After nine long years, Beirut’s Sursock Museum reopened this weekend.
The museum houses modern and contemporary art in a setting as elegant as the artwork within: an Italianate villa located in a well-heeled district of Beirut. First opened in 1961, the Sursock was long the reference point for contemporary art in Lebanon, hosting an annual salon, or exhibition of emerging artists, as well as a permanent collection of renowned painters from the region. The museum managed to stay open through most of Lebanon’s 15-year civil war, but closed in 2008 to undergo seven long years of renovation.
Emblematic of the resilience of the Lebanese themselves, the museum reopened this weekend, amidst a garbage crisis, a political crisis, and a refugee crisis of historical proportions.
Fittingly, the museum’s director, Zeina Arida, has curated opening exhibitions that share a theme of identity.
In “Picturing Identity” photographs summon the past of the Lebanese people.
In “Regards sur Beyrouth” paintings evoke the history of the local landscape.
And a multimedia exhibition entitled “The City in The City” explores modern-day Beirut. The piece that most struck me in this exhibition was a map created by Mona Fawaz and Ahmad Gharbieh pinpointing visible security deployment in Beirut in 2009: it was cluttered with symbols for checkpoints, army tanks, military vehicles, barbed wire, road spikes and more. (If you can’t make it to the museum, the map and its background essay can be accessed on the website Academia.edu, with free registration to the site.)
Head of programs, Nora Razian, has designed a robust public program of tours, talks, walks, workshops, films and family programs to accompany this last exhibition. I was lucky enough to get a spot on a night walk entitled “The Streets Beneath the Streets,” led by the writer Lina Mounzer. The stories she narrated on Friday night, as she led our group from one hidden corner of the Ashrafieh neighborhood to the next, centered on the famine the country faced during World War I, which killed an estimated 100,000 to 200,000 persons in Mount Lebanon alone, 500,000 in Greater Syria. According to the BBC, “As a proportion of the total population, more people died in Greater Syria than anywhere else in the world during the First World War.”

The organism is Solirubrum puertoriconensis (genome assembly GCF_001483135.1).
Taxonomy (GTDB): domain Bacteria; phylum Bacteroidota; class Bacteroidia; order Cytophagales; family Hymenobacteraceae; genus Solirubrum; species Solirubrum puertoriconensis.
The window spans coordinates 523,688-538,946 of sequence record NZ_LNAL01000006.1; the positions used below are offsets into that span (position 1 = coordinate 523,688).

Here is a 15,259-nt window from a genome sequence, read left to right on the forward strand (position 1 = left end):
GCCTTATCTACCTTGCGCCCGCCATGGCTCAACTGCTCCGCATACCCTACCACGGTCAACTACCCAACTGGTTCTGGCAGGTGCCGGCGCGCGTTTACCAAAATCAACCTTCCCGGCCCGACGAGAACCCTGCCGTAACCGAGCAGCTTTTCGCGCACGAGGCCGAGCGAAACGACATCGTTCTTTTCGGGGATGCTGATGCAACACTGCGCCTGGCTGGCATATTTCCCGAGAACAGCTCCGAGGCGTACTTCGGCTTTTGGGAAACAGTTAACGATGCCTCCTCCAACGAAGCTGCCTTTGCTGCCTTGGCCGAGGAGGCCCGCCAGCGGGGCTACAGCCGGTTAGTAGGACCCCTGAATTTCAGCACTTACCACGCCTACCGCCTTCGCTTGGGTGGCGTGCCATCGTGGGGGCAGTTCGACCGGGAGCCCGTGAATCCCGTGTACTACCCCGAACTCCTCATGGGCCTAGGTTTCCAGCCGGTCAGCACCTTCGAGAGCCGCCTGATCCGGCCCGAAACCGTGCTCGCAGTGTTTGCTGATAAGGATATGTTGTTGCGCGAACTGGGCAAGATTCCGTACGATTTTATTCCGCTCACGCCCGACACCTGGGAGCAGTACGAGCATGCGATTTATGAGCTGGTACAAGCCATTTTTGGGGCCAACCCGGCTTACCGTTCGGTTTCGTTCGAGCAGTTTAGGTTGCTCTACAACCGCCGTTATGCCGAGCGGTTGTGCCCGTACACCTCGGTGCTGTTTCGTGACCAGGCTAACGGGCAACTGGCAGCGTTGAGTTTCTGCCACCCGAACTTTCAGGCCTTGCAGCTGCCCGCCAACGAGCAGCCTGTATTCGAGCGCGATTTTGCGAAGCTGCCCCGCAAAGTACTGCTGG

Commonly attributed to a blockade by Allied forces seeking to cut off supplies to the Ottoman empire, the reality of the famine was a far more complicated scenario, also involving environmental factors (such as a locust invasion that carpeted the countryside, some say knee-deep), wartime mismanagement and war profiteering. (This article touches on some of the heart-rending details that Lina shared with us, accompanied by equally harrowing images.)
Foreign influences, environmental degradation, profiteering….
Lebanon’s present has disturbing echoes of its past, and serves as a reminder that only by studying history can we grasp how things might change or remain the same.
All of which circles me back to the reopening of the Sursock Museum, its exhibitions and public programming. Yes, the garbage crisis remains unresolved, with hills of refuse blighting Lebanon’s landscape and clogging its riverbeds. It’s true, Lebanon’s longstanding political crisis (including a 15-month-and-counting presidential vacuum) has deepened the garbage crisis. And while the number of officially registered Syrian refugees in Lebanon has dropped in recent months, there remain more than one million, for a staggering statistic of 1 in 5 people in Lebanon is a Syrian refugee. Much of the system in Lebanon seems to be held together with aging Scotch tape, threatening to peel off at any moment.
Yet the Sursock Museum, Zeina Arida, Nora Razian, Lina Mounzer, and all the others involved with the Sursock’s reopening and public programs, are the embodiment of resilience. They remind us to step back to see more clearly who we are and where we came from, so that we can better see where we want to go next.
Culture is not a luxury.
Culture is part of us. It’s what constitutes a person, it links generations and gives meaning to history. Knowing one’s culture is knowing one’s self. Identifying and preserving one’s heritage allows reaching out to the others.
-Zeina Arida, to the Prince Claus Fund
For details about the Sursock Museum and upcoming events, visit their Facebook page at www.facebook.com/SursockMuseum